May is associated with flowers, renewal and new life and in Lembeh, May was no exception. This latest highlights video features some extraordinary footage of juvenile sea life like harlequin shrimps and tiger shrimps. We also filmed some unusual scenes with a very fast lens, featuring glass fish swimming behind soft coral (yes there is also beautiful coral in Lembeh!), creating footage that evokes spring-time fireflies in a flower garden. Watch for a close-up shot of an elegant sand diver’s eye which seems to mimic rays of sunshine – catch this rare glimpse of a very shy fish seldom caught on video and enjoy! Best watched in 4K!
Rhinopias belong to the scorpionfish family and are native to the tropical western Indo-Pacific. Like all scorpionfish, they have venomous spines and prefer to rest on the bottom, occasionally walking or ‘hopping’ by pushing off with their pelvic and pectoral fins rather than swimming. Scorpionfish are masters of camouflage, enabling them to lie in wait for their victims to come close, before lunging forward and inhaling their prey with their large mouths.
What better way to wake up than with a glorious dive in Lembeh featuring our favorite sea-creatures? If you can’t be here to enjoy today’s sightings in person, then grab a coffee and enjoy this latest video of April highlights including graceful cockatoo waspfishes, a blue-ring octopus and a rare Randall’s frogfish with a brilliant red spot near the base of the tail.
This episode features some of the highlights of July, including a lot of baby frogfishes, oodles of nudibranchs (including the Melibe colemani) and some awesome cephalopods like the wunderpus and flamboyant cuttlefish. The king of photogenic fishes, the weedy scorpionfish (aka ‘Rhinopias frondosa’), also makes an appearance in some moody and dramatic lighting. Enjoy the dive!
The Lembeh Strait is famous for all the weird critters, but there are as well colourful, thriving corals at many of the dive sites. This video shows the fantastically diverse coral at our nearby dive sites, where you can ‘have it all’ and see not only famous critters but also beautiful reefs. I couldn’t resist and had to include a few scenes of critters, shot with a fish-eye though :-). Best watched in 4K!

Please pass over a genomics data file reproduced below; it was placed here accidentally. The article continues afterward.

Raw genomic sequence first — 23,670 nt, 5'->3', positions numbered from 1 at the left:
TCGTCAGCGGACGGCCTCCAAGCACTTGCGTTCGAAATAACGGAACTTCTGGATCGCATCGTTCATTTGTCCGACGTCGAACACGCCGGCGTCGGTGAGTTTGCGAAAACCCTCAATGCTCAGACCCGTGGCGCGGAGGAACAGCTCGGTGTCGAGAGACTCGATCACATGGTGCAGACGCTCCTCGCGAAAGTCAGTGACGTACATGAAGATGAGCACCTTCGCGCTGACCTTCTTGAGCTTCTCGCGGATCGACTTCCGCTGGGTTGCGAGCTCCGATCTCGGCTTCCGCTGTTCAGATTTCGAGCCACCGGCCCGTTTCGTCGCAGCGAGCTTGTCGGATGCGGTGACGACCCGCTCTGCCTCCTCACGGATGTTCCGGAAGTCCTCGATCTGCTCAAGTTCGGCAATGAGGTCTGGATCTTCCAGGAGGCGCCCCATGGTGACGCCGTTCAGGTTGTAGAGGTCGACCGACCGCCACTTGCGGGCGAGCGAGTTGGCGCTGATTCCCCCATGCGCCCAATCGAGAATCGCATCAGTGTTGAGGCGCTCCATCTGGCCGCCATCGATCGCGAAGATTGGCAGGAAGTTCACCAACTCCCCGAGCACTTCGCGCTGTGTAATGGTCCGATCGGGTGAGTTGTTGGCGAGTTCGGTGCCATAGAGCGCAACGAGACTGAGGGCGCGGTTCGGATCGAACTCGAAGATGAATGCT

Our eagle-eyed guides seem to be magic – where you might only see a bare sandy slope, they find a cornucopia of beautiful underwater animals to show you. In this video you first see these talented guides’ eyes (‘how did he find that?!’, everyone says), and from there we move on to close-up footage of some of the most fascinating critters’ eyes. Mantis shrimp are featured, with the most complex eyes on the planet, along with other striking critter ‘peepers’ such as those of the puffer fish, crocodile flathead and, one of our favorites, the footage of the blue-ringed octopus’ eyes with the chromatophores pulsating and changing color is mesmerizing.
In the second part of Wide Angle Wonder we feature some awesome close-focus wide angle videography – there are many perfect subjects for that in Lembeh like everyone’s favorite party cephalopod, the coconut octopus, hairy frogfishes, and more! Enjoy!
Sometimes we get so focused on the famous critters in the Lembeh Strait, we miss the bigger picture. Every once in a while it’s nice to take our heads out of the “muck” and see the beauty that surrounds us.
Did you know that the Melibe nudibranch is also called the Megamouth nudibranch? Want to know why? Watch this video to find out.
This week’s video of Lembeh critter goodies features superb close-up footage of a broadclub cuttlefish mom delicately placing her eggs in a coral patch and a gorgeous pink paddleflap rhinopias just being its fabulous self. Also take a moment to appreciate the glimpses into the world of super-macro, difficult or impossible to see with the naked eye, such as a tiny commensal shrimp aerating its eggs and, right at the start of the video, the way a messmate pipefish’s camouflaged eyes move as it surveys its environment. If you love nudibranchs, there is something for you as well. Enjoy the Critters of the Lembeh Strait!